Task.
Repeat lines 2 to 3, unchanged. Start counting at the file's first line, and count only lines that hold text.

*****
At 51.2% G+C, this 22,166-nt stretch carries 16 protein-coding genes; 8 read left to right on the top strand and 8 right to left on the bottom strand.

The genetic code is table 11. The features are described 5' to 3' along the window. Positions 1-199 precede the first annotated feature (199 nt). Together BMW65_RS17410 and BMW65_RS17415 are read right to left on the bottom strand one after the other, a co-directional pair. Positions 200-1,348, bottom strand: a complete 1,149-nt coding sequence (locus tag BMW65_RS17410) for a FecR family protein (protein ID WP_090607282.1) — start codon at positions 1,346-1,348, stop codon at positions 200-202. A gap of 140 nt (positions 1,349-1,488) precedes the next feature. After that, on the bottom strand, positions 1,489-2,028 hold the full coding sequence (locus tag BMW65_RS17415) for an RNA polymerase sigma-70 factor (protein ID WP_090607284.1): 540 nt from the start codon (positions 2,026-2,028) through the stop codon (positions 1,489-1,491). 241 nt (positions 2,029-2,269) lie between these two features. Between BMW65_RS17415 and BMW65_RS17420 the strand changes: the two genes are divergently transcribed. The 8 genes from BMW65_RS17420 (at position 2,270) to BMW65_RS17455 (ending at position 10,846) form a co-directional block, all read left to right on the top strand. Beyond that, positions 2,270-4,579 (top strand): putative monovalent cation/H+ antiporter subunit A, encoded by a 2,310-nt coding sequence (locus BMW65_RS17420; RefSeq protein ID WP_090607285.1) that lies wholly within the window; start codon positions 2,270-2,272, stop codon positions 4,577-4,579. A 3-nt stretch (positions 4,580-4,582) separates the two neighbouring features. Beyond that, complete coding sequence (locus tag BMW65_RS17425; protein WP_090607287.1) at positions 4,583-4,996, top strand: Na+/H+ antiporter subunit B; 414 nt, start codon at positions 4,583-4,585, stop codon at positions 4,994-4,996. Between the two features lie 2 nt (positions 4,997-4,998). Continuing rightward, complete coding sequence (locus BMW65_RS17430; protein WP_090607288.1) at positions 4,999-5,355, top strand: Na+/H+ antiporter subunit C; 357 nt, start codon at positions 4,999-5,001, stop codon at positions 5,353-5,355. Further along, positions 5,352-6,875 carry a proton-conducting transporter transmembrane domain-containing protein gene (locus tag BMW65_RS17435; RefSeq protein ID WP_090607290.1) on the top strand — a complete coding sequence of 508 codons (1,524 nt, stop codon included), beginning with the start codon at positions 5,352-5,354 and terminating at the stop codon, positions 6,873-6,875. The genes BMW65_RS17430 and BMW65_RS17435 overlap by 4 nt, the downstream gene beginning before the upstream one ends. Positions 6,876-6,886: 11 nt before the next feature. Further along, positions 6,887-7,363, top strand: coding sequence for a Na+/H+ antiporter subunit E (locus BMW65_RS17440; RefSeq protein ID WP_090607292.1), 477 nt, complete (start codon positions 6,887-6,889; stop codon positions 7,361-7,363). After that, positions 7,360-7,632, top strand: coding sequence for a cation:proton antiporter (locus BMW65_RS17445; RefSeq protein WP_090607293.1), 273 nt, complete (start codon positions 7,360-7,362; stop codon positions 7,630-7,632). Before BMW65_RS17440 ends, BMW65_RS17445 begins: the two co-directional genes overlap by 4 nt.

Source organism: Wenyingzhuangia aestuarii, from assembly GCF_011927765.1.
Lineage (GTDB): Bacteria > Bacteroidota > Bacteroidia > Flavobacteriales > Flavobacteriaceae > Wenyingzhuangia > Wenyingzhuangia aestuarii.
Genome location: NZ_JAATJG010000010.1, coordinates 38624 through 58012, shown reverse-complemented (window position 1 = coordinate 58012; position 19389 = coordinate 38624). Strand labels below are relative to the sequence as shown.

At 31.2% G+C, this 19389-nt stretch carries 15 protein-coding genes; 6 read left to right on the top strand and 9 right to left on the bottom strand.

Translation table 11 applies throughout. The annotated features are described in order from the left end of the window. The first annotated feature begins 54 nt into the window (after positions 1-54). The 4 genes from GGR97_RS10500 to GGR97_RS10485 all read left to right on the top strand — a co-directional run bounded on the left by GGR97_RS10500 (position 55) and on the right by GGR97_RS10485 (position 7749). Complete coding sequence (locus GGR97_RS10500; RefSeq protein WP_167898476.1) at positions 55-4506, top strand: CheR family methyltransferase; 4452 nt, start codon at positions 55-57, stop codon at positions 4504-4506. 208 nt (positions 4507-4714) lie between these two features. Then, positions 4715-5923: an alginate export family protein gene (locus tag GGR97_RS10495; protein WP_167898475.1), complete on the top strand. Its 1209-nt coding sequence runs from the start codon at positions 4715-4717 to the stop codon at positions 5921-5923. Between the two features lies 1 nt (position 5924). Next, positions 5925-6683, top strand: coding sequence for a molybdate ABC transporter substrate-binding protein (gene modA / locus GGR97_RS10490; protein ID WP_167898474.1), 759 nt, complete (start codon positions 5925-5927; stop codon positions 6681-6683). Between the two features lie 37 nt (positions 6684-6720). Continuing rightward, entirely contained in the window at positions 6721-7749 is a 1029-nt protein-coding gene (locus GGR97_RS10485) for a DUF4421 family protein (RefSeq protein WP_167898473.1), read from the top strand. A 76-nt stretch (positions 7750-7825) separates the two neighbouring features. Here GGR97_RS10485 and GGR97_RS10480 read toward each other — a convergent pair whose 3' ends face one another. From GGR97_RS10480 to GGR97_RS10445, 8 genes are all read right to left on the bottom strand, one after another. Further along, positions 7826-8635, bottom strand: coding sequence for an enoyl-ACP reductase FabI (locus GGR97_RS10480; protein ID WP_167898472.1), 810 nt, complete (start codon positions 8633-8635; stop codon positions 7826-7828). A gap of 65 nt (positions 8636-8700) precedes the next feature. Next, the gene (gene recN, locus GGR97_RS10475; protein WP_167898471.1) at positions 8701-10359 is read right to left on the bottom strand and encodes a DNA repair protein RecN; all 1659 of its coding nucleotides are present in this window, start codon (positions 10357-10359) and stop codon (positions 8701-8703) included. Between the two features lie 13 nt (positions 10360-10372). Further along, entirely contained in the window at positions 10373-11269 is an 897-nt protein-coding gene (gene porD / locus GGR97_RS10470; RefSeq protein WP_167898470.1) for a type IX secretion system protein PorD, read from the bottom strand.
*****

The genetic code is table 11. The features are described 5' to 3' along the window. Positions 1-199 precede the first annotated feature (199 nt). Together BMW65_RS17410 and BMW65_RS17415 are read right to left on the bottom strand one after the other, a co-directional pair. Positions 200-1,348, bottom strand: a complete 1,149-nt coding sequence (locus tag BMW65_RS17410) for a FecR family protein (protein ID WP_090607282.1) — start codon at positions 1,346-1,348, stop codon at positions 200-202. A gap of 140 nt (positions 1,349-1,488) precedes the next feature. After that, on the bottom strand, positions 1,489-2,028 hold the full coding sequence (locus tag BMW65_RS17415) for an RNA polymerase sigma-70 factor (protein ID WP_090607284.1): 540 nt from the start codon (positions 2,026-2,028) through the stop codon (positions 1,489-1,491). 241 nt (positions 2,029-2,269) lie between these two features. Between BMW65_RS17415 and BMW65_RS17420 the strand changes: the two genes are divergently transcribed. The 8 genes from BMW65_RS17420 (at position 2,270) to BMW65_RS17455 (ending at position 10,846) form a co-directional block, all read left to right on the top strand. Beyond that, positions 2,270-4,579 (top strand): putative monovalent cation/H+ antiporter subunit A, encoded by a 2,310-nt coding sequence (locus BMW65_RS17420; RefSeq protein ID WP_090607285.1) that lies wholly within the window; start codon positions 2,270-2,272, stop codon positions 4,577-4,579. A 3-nt stretch (positions 4,580-4,582) separates the two neighbouring features. Beyond that, complete coding sequence (locus tag BMW65_RS17425; protein WP_090607287.1) at positions 4,583-4,996, top strand: Na+/H+ antiporter subunit B; 414 nt, start codon at positions 4,583-4,585, stop codon at positions 4,994-4,996. Between the two features lie 2 nt (positions 4,997-4,998). Continuing rightward, complete coding sequence (locus BMW65_RS17430; protein WP_090607288.1) at positions 4,999-5,355, top strand: Na+/H+ antiporter subunit C; 357 nt, start codon at positions 4,999-5,001, stop codon at positions 5,353-5,355. Further along, positions 5,352-6,875 carry a proton-conducting transporter transmembrane domain-containing protein gene (locus tag BMW65_RS17435; RefSeq protein ID WP_090607290.1) on the top strand — a complete coding sequence of 508 codons (1,524 nt, stop codon included), beginning with the start codon at positions 5,352-5,354 and terminating at the stop codon, positions 6,873-6,875. The genes BMW65_RS17430 and BMW65_RS17435 overlap by 4 nt, the downstream gene beginning before the upstream one ends. Positions 6,876-6,886: 11 nt before the next feature. Further along, positions 6,887-7,363, top strand: coding sequence for a Na+/H+ antiporter subunit E (locus BMW65_RS17440; RefSeq protein ID WP_090607292.1), 477 nt, complete (start codon positions 6,887-6,889; stop codon positions 7,361-7,363). After that, positions 7,360-7,632, top strand: coding sequence for a cation:proton antiporter (locus BMW65_RS17445; RefSeq protein WP_090607293.1), 273 nt, complete (start codon positions 7,360-7,362; stop codon positions 7,630-7,632). Before BMW65_RS17440 ends, BMW65_RS17445 begins: the two co-directional genes overlap by 4 nt.

Source organism: Wenyingzhuangia aestuarii, from assembly GCF_011927765.1.